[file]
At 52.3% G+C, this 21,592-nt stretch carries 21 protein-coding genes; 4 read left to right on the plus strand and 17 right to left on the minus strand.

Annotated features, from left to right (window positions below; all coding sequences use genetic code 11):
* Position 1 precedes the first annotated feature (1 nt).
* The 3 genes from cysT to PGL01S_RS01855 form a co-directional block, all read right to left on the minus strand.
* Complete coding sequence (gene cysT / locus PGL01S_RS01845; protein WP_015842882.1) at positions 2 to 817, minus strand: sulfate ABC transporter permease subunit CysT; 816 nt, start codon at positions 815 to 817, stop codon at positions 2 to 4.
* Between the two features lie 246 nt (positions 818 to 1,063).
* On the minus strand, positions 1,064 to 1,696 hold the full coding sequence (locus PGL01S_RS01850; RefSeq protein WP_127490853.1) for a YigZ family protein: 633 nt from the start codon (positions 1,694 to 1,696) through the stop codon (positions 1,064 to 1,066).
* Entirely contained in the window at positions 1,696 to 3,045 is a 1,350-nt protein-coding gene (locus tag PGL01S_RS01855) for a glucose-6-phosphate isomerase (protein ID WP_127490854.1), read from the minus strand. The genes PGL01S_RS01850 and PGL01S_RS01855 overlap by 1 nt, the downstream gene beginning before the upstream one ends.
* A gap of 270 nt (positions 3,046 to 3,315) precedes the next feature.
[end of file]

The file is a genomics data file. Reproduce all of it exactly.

At 52.3% G+C, this 21,592-nt stretch carries 21 protein-coding genes; 4 read left to right on the plus strand and 17 right to left on the minus strand.

Annotated features, from left to right (window positions below; all coding sequences use genetic code 11):
* Position 1 precedes the first annotated feature (1 nt).
* The 3 genes from cysT to PGL01S_RS01855 form a co-directional block, all read right to left on the minus strand.
* Complete coding sequence (gene cysT / locus PGL01S_RS01845; protein WP_015842882.1) at positions 2 to 817, minus strand: sulfate ABC transporter permease subunit CysT; 816 nt, start codon at positions 815 to 817, stop codon at positions 2 to 4.
* Between the two features lie 246 nt (positions 818 to 1,063).
* On the minus strand, positions 1,064 to 1,696 hold the full coding sequence (locus PGL01S_RS01850; RefSeq protein WP_127490853.1) for a YigZ family protein: 633 nt from the start codon (positions 1,694 to 1,696) through the stop codon (positions 1,064 to 1,066).
* Entirely contained in the window at positions 1,696 to 3,045 is a 1,350-nt protein-coding gene (locus tag PGL01S_RS01855) for a glucose-6-phosphate isomerase (protein ID WP_127490854.1), read from the minus strand. The genes PGL01S_RS01850 and PGL01S_RS01855 overlap by 1 nt, the downstream gene beginning before the upstream one ends.
* A gap of 270 nt (positions 3,046 to 3,315) precedes the next feature.